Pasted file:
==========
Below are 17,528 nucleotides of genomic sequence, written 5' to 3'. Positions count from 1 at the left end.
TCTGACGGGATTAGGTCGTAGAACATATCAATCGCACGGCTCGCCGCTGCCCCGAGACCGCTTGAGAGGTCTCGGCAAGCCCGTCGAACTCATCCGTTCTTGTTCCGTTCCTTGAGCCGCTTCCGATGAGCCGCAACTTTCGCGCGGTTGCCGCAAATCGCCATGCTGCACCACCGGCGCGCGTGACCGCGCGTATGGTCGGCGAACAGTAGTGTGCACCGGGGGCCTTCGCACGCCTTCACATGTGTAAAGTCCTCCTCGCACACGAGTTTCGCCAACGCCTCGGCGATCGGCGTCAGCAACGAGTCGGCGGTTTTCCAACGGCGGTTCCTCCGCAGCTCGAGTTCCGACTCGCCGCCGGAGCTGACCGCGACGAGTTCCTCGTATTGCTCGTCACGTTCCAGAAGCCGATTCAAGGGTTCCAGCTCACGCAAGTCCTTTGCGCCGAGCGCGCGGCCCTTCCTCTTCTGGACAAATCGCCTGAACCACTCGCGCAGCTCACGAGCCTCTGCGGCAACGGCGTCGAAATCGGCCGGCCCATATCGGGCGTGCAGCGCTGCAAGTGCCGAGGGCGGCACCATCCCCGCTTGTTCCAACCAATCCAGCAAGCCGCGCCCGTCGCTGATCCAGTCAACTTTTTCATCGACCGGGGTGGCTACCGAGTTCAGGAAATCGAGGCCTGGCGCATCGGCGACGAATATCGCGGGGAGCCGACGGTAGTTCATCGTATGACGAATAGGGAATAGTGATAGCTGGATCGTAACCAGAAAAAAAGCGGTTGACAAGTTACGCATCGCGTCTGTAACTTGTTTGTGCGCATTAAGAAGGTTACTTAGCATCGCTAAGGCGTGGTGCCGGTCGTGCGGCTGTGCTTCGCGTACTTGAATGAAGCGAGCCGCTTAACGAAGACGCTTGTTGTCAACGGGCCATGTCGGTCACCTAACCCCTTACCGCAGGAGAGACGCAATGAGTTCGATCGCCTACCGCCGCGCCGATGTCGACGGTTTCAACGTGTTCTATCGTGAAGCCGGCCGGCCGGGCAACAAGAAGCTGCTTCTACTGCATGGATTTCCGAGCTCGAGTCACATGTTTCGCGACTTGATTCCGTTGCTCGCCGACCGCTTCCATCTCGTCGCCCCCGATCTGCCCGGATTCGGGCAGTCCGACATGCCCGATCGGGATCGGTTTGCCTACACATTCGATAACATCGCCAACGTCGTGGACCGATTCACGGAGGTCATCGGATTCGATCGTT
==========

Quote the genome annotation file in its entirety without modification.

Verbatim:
Below are 17,528 nucleotides of genomic sequence, written 5' to 3'. Positions count from 1 at the left end.
TCTGACGGGATTAGGTCGTAGAACATATCAATCGCACGGCTCGCCGCTGCCCCGAGACCGCTTGAGAGGTCTCGGCAAGCCCGTCGAACTCATCCGTTCTTGTTCCGTTCCTTGAGCCGCTTCCGATGAGCCGCAACTTTCGCGCGGTTGCCGCAAATCGCCATGCTGCACCACCGGCGCGCGTGACCGCGCGTATGGTCGGCGAACAGTAGTGTGCACCGGGGGCCTTCGCACGCCTTCACATGTGTAAAGTCCTCCTCGCACACGAGTTTCGCCAACGCCTCGGCGATCGGCGTCAGCAACGAGTCGGCGGTTTTCCAACGGCGGTTCCTCCGCAGCTCGAGTTCCGACTCGCCGCCGGAGCTGACCGCGACGAGTTCCTCGTATTGCTCGTCACGTTCCAGAAGCCGATTCAAGGGTTCCAGCTCACGCAAGTCCTTTGCGCCGAGCGCGCGGCCCTTCCTCTTCTGGACAAATCGCCTGAACCACTCGCGCAGCTCACGAGCCTCTGCGGCAACGGCGTCGAAATCGGCCGGCCCATATCGGGCGTGCAGCGCTGCAAGTGCCGAGGGCGGCACCATCCCCGCTTGTTCCAACCAATCCAGCAAGCCGCGCCCGTCGCTGATCCAGTCAACTTTTTCATCGACCGGGGTGGCTACCGAGTTCAGGAAATCGAGGCCTGGCGCATCGGCGACGAATATCGCGGGGAGCCGACGGTAGTTCATCGTATGACGAATAGGGAATAGTGATAGCTGGATCGTAACCAGAAAAAAAGCGGTTGACAAGTTACGCATCGCGTCTGTAACTTGTTTGTGCGCATTAAGAAGGTTACTTAGCATCGCTAAGGCGTGGTGCCGGTCGTGCGGCTGTGCTTCGCGTACTTGAATGAAGCGAGCCGCTTAACGAAGACGCTTGTTGTCAACGGGCCATGTCGGTCACCTAACCCCTTACCGCAGGAGAGACGCAATGAGTTCGATCGCCTACCGCCGCGCCGATGTCGACGGTTTCAACGTGTTCTATCGTGAAGCCGGCCGGCCGGGCAACAAGAAGCTGCTTCTACTGCATGGATTTCCGAGCTCGAGTCACATGTTTCGCGACTTGATTCCGTTGCTCGCCGACCGCTTCCATCTCGTCGCCCCCGATCTGCCCGGATTCGGGCAGTCCGACATGCCCGATCGGGATCGGTTTGCCTACACATTCGATAACATCGCCAACGTCGTGGACCGATTCACGGAGGTCATCGGATTCGATCGTT